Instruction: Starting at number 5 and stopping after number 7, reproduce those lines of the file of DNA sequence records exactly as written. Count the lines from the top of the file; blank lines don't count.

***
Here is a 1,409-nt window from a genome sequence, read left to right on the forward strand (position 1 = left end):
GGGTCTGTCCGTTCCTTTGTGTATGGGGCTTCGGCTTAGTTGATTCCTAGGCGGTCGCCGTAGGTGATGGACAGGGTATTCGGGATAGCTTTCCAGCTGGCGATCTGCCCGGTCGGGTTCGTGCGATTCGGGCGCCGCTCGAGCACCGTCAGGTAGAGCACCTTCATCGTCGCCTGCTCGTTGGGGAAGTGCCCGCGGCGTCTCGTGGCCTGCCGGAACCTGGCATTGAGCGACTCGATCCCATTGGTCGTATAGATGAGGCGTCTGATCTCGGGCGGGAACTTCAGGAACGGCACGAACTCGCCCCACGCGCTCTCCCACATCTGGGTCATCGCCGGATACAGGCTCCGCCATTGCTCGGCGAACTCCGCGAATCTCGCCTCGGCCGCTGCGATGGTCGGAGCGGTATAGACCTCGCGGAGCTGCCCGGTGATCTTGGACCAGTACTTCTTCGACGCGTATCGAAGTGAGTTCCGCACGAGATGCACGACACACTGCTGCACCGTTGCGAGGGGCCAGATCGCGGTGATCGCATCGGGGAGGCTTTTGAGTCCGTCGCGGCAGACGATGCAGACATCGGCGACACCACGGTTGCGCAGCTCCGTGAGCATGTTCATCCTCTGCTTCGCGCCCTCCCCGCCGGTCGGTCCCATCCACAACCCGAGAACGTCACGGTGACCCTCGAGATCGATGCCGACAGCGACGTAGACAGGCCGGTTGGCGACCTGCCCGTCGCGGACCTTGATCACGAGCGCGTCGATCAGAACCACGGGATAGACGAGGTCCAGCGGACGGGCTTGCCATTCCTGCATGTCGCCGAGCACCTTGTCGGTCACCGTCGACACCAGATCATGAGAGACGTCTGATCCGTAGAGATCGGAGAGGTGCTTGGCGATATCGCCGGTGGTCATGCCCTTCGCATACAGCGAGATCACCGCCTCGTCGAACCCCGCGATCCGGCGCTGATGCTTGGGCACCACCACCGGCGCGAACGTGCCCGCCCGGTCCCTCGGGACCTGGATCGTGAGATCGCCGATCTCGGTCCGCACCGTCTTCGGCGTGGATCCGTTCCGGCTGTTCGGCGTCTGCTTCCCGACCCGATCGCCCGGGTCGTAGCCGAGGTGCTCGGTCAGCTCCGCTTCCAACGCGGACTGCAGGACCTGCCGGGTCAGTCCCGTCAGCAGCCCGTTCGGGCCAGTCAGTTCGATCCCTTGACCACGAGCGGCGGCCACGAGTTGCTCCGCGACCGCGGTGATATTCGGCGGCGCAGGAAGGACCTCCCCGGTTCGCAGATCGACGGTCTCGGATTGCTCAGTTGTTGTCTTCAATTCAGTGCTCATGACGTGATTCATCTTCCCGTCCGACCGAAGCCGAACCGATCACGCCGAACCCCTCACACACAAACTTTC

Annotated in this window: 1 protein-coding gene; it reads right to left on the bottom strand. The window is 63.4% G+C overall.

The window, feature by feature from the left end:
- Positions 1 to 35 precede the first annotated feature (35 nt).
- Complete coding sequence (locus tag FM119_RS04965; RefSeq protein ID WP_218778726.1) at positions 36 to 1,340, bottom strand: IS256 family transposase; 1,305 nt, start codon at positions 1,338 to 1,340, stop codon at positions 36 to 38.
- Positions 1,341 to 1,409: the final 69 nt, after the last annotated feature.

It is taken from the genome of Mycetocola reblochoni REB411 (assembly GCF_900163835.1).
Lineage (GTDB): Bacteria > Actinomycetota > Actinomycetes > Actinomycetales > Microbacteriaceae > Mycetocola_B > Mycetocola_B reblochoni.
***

- Positions 1 to 35 precede the first annotated feature (35 nt).
- Complete coding sequence (locus tag FM119_RS04965; RefSeq protein ID WP_218778726.1) at positions 36 to 1,340, bottom strand: IS256 family transposase; 1,305 nt, start codon at positions 1,338 to 1,340, stop codon at positions 36 to 38.
- Positions 1,341 to 1,409: the final 69 nt, after the last annotated feature.